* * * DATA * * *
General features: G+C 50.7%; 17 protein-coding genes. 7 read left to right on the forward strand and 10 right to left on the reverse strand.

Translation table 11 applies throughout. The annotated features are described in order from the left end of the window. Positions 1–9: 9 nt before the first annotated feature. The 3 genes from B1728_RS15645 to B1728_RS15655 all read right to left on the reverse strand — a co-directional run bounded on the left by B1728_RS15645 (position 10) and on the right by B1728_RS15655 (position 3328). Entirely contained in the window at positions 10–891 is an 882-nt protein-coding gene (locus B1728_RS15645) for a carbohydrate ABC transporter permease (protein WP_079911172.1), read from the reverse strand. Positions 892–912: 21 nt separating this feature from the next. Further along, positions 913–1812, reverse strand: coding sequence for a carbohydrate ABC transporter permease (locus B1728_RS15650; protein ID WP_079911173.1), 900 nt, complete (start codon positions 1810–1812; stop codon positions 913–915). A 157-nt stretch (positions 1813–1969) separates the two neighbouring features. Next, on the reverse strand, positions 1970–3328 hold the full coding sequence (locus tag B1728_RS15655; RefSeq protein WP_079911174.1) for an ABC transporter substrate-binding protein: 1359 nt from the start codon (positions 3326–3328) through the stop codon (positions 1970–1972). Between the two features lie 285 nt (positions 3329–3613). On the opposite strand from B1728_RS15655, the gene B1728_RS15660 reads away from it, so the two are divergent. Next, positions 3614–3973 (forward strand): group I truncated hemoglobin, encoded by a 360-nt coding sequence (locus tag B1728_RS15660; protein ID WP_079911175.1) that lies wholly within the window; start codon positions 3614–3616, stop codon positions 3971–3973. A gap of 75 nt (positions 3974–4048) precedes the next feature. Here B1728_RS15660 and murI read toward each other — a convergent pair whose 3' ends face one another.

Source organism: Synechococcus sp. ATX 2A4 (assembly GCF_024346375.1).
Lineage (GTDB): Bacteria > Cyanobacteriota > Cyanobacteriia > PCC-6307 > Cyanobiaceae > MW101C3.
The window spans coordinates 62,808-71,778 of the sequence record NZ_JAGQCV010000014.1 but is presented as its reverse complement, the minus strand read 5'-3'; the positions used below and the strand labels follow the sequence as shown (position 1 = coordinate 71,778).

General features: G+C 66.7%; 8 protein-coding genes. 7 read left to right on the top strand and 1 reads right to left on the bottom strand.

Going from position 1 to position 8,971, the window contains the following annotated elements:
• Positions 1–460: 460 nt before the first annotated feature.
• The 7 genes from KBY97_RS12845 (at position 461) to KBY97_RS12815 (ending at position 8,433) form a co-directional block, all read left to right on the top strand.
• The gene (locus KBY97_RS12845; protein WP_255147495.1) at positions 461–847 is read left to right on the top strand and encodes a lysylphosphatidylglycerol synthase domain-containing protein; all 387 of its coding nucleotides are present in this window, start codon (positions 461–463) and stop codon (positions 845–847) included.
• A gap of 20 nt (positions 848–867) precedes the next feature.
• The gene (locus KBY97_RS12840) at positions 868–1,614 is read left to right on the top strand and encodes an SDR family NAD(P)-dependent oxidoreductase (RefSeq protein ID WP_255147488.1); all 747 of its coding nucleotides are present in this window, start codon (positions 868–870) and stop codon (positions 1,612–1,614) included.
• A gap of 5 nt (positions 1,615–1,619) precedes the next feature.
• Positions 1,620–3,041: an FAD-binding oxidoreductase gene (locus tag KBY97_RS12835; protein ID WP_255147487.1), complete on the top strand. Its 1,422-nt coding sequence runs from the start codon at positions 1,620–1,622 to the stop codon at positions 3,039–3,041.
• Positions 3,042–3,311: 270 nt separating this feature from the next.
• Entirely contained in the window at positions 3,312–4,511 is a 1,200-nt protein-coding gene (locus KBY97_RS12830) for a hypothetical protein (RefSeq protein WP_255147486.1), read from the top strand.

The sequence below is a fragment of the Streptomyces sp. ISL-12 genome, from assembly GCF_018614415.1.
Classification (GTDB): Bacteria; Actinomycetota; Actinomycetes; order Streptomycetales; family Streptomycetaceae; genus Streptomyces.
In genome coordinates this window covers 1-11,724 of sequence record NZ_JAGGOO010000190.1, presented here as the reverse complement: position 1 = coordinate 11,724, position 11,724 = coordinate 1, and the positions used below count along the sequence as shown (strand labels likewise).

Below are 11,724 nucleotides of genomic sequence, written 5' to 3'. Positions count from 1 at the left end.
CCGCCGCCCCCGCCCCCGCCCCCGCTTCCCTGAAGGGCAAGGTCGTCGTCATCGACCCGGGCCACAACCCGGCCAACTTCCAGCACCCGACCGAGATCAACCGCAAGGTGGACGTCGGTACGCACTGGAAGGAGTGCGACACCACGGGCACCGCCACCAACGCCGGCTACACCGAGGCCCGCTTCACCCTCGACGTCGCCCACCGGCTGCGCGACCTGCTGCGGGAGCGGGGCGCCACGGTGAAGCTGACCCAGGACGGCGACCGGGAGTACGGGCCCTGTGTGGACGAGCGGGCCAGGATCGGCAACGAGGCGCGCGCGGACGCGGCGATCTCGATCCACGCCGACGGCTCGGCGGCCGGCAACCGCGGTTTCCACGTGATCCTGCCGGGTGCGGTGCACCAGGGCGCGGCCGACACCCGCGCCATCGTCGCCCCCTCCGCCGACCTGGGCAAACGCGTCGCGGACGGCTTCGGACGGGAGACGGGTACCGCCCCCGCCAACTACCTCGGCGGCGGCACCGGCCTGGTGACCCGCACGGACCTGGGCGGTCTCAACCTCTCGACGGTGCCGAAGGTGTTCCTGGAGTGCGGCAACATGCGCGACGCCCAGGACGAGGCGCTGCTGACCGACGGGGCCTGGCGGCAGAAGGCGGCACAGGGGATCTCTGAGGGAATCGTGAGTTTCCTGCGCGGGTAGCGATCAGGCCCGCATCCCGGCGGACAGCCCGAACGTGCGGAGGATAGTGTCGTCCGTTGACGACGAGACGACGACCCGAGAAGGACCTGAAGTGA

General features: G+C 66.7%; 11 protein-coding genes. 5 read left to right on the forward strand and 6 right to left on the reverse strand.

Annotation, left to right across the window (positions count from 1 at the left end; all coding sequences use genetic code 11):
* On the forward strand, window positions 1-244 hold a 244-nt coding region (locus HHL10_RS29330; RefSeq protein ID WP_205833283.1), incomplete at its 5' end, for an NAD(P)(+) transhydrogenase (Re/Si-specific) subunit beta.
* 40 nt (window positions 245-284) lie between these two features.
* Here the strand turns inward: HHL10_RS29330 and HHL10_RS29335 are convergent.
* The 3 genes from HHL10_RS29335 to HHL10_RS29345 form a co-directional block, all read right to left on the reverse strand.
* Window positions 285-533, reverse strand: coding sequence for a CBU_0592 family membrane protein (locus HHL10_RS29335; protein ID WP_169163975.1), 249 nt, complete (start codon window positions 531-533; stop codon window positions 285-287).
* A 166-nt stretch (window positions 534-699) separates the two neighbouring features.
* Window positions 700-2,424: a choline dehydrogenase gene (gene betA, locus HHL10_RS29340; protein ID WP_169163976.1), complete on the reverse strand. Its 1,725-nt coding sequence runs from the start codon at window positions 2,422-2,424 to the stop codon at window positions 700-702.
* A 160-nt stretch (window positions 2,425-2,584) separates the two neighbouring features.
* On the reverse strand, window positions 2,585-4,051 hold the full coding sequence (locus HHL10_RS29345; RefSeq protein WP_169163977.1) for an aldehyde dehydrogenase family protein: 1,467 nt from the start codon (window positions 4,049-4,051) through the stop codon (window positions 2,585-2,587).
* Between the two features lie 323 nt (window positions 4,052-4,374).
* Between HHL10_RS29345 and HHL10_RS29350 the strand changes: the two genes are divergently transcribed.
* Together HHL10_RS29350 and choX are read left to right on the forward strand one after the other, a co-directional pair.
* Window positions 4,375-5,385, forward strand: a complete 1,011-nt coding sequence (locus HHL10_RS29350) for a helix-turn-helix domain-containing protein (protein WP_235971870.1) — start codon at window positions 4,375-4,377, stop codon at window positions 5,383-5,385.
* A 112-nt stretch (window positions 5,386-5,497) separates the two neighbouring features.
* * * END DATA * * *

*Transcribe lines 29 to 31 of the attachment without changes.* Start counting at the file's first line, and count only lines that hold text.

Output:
* A 166-nt stretch (window positions 534-699) separates the two neighbouring features.
* Window positions 700-2,424: a choline dehydrogenase gene (gene betA, locus HHL10_RS29340; protein ID WP_169163976.1), complete on the reverse strand. Its 1,725-nt coding sequence runs from the start codon at window positions 2,422-2,424 to the stop codon at window positions 700-702.
* A 160-nt stretch (window positions 2,425-2,584) separates the two neighbouring features.